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  22. i want to eat this right now!mmmmmm....

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  23. Yum! It's pretty hard to go wrong with bonito flakes as a topping. For future attempts, shishito are also great when sauteed -- they'll still get that nice, blistered skin even without deep frying if the pan is hot enough.

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  24. Okay, so it is weird that even the totally blackened peppers look super delicious to me?

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  25. In Spain, these peppers are called "Piminetos de Padrón" are very good and people love it.

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  26. I just ate these peppers today at Sushi On Fire in Huntington Beach, CA. They serve them with the bonito flakes too. Absolutely delicious.

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  27. first of all, i LOVE your blog. secondly, I know it's a bit stupid, but I'm so curious (and kind of desperately trying to find) where to buy these enamel pots and skillets. I live in Berlin (Germany) and there's only one austrian brand that still manufactures enamel cooking ware, but they don't have a great variety.. so would you/anyone mind giving me a hint (brand name or online retailer...) I'd be so grateful. mercy and best from Berlin, Lou.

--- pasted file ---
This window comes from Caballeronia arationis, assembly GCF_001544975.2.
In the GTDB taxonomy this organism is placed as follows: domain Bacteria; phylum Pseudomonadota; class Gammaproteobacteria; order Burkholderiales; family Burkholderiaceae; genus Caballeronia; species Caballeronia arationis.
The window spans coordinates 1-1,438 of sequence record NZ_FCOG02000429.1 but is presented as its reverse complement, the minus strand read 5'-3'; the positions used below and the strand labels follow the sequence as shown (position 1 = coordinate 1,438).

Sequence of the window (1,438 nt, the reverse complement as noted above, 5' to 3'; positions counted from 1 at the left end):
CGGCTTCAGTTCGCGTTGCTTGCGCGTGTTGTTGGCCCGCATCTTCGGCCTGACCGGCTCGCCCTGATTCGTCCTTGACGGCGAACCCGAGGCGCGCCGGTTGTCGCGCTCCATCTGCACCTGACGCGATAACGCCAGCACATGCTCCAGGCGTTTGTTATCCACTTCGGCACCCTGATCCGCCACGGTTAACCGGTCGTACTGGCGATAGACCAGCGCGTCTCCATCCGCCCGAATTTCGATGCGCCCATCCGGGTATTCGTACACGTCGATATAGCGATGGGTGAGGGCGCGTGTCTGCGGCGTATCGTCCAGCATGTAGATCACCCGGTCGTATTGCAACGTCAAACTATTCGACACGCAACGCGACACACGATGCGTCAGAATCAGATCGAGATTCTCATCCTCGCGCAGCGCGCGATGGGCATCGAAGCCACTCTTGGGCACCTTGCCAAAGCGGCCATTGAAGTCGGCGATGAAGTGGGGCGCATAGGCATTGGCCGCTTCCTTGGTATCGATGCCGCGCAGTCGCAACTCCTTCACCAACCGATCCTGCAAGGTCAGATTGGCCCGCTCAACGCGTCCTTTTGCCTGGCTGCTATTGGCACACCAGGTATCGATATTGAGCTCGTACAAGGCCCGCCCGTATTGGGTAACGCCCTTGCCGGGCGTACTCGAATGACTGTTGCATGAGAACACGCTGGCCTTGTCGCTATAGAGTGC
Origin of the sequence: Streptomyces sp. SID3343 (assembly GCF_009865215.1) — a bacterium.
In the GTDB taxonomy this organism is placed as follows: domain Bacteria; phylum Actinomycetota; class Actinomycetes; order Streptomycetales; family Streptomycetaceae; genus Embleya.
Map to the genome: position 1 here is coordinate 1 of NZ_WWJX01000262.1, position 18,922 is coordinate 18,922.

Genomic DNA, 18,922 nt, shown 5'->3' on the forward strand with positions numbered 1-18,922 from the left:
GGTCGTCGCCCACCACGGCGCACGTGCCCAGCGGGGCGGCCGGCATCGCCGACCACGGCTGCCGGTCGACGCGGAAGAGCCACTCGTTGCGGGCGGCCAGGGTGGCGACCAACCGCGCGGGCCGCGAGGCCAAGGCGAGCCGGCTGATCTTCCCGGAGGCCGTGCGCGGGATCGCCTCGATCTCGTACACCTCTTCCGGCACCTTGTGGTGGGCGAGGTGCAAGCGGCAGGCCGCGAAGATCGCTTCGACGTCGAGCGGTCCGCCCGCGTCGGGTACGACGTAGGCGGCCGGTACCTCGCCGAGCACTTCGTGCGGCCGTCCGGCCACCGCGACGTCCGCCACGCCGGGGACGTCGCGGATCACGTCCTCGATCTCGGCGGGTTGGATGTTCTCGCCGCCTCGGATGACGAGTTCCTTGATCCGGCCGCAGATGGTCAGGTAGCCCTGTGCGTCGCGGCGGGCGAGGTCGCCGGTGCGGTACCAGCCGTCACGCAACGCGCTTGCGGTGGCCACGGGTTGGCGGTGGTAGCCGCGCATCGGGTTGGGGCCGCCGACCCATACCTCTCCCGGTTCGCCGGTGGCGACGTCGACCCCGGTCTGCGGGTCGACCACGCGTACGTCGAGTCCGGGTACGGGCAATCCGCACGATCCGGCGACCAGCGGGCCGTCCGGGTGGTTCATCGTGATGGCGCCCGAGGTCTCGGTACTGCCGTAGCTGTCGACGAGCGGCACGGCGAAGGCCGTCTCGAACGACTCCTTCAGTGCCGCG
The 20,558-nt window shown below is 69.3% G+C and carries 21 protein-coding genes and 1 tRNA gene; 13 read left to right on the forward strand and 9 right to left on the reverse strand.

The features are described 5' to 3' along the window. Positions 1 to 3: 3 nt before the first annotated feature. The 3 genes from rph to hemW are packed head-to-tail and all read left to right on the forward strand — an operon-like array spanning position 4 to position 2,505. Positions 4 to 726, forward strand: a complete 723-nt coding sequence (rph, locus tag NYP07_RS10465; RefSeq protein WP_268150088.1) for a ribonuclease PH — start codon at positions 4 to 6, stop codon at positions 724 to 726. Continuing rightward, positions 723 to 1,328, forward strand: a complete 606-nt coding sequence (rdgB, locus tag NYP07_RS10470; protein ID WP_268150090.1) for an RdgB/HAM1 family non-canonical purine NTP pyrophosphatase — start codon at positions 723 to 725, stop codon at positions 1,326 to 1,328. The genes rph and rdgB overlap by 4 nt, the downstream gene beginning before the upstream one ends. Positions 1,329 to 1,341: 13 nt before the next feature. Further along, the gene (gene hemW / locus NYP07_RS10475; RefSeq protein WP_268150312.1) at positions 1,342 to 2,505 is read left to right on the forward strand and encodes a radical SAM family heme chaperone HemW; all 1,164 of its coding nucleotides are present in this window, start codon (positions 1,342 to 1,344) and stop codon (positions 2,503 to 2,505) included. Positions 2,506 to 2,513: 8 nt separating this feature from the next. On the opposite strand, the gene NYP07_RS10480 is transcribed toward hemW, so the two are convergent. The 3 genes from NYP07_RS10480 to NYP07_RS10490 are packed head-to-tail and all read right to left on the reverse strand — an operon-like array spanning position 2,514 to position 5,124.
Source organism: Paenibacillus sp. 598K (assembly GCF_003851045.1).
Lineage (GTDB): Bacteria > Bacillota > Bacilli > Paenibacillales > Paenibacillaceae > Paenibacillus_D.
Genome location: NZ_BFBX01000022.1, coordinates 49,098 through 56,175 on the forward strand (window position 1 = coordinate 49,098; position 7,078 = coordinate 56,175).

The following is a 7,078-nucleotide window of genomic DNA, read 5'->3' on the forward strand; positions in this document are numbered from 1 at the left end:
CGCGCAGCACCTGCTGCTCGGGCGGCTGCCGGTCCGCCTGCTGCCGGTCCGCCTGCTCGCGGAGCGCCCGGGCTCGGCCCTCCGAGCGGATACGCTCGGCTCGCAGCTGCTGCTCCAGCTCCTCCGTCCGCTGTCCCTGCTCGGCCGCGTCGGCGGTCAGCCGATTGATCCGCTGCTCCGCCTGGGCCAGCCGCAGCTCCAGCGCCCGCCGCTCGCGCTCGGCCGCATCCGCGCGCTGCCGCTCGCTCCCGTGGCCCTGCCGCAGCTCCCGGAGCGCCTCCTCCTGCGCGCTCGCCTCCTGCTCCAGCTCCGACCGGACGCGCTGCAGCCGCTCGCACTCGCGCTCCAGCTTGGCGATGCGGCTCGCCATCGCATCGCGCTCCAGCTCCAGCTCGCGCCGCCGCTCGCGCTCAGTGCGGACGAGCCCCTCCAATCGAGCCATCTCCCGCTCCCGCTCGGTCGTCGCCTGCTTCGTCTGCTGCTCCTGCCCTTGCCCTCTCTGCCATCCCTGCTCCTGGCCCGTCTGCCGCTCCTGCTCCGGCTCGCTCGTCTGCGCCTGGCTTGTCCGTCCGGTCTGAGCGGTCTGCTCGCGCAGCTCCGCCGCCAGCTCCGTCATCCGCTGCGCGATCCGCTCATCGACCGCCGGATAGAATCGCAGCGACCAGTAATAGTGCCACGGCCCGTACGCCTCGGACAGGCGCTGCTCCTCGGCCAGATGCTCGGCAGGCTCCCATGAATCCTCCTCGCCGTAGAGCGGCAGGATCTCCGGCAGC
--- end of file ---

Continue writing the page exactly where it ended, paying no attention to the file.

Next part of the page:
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    Replies
    1. Maybe lecreuset.com?

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    2. Thanks so much, Lou! Anonymous above is right... Le Creuset enameled cookware is great: http://cookware.lecreuset.com/cookware/TopCategoriesDisplay?storeId=10151&catalogId=20002&langId=-1

      So is Staub: http://www.staubusa.com/

      Hope this helps!!

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  28. lol such a great story! and it seems like you've got the battle scars to prove it. i totally know what you mean with watching the pan from a distance, one sizzle or pop and i'm cowering behind the refrigerator

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  29. I've cooked padrons many times using a large skillet and a small amount of olive oil. They blister up pretty quickly and there's not enough oil to make such a crazy mess. Plus you don't have to deepish fry which is always a bonus in my mind. Give it a go next time you want to cook shishitos. http://www.food52.com/recipes/13507_roasted_padron_peppers

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  30. i love the way you wrote the story. Magnificent use of words, i am a new fan.

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  31. Just do a few at a time. only takes a few seconds per batch

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Thanks for your thoughts!